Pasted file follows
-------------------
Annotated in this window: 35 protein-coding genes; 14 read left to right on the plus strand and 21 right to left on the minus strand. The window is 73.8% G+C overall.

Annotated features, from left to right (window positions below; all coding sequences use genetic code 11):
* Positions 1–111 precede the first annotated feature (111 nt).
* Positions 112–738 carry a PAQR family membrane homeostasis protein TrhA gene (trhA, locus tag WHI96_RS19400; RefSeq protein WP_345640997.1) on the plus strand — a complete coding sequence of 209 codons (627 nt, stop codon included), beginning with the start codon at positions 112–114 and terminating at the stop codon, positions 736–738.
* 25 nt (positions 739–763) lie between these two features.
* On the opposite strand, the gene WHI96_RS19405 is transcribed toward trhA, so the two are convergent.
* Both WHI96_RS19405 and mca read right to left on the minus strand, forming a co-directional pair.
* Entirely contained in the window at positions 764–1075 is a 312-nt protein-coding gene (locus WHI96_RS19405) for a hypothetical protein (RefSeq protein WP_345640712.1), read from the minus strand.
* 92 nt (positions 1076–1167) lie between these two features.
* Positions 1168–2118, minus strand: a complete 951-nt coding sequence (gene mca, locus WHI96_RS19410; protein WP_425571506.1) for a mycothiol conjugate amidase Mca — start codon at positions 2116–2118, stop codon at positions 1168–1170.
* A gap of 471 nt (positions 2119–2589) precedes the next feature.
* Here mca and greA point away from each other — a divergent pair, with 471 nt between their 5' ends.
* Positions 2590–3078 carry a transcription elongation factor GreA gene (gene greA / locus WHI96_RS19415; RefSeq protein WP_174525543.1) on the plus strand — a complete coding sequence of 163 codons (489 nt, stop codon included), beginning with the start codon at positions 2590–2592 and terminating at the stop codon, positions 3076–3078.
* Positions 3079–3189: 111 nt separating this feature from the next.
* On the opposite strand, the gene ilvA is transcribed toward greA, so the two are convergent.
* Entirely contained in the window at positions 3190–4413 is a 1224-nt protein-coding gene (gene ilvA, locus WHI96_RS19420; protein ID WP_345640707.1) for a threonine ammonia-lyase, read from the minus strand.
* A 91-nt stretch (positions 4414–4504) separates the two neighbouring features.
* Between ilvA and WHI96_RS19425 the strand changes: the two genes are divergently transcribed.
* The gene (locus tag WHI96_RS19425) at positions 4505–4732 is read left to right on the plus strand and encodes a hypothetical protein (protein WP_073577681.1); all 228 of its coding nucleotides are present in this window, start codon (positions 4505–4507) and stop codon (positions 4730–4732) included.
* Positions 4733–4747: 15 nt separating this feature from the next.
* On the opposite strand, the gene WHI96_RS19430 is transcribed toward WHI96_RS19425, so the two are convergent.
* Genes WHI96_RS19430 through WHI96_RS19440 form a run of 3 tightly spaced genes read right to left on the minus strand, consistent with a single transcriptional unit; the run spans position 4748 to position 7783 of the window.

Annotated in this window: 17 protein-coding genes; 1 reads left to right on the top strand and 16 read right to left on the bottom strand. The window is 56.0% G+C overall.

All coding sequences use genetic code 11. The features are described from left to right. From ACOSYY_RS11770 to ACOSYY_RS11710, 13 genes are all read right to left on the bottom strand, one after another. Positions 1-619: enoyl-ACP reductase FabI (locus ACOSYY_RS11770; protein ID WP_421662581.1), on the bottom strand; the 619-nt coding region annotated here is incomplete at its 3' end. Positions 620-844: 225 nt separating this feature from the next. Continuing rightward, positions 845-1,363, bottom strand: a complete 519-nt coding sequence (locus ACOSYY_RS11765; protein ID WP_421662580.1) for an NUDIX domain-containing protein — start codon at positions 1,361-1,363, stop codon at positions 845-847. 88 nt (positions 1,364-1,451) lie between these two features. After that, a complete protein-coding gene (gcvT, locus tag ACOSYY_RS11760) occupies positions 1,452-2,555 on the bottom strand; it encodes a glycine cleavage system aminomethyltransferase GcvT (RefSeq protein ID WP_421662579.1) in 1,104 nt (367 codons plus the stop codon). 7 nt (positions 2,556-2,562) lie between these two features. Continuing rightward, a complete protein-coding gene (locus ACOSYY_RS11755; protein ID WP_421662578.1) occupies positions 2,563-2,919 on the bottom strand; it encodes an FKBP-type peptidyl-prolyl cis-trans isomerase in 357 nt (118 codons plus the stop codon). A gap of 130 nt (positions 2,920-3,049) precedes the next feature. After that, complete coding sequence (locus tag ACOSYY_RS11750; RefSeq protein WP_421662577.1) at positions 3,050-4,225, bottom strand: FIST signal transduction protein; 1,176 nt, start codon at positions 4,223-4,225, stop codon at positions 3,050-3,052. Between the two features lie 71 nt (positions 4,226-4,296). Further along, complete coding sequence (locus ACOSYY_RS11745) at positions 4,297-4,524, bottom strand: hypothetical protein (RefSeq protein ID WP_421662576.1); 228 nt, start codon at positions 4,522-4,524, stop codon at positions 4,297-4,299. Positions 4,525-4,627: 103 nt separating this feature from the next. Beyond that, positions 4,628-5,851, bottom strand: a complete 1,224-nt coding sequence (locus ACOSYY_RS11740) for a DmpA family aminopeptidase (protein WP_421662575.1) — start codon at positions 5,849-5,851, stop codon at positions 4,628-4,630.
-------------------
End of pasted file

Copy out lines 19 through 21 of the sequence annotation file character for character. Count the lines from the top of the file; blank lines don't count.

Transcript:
* The gene (locus tag WHI96_RS19425) at positions 4505–4732 is read left to right on the plus strand and encodes a hypothetical protein (protein WP_073577681.1); all 228 of its coding nucleotides are present in this window, start codon (positions 4505–4507) and stop codon (positions 4730–4732) included.
* Positions 4733–4747: 15 nt separating this feature from the next.
* On the opposite strand, the gene WHI96_RS19430 is transcribed toward WHI96_RS19425, so the two are convergent.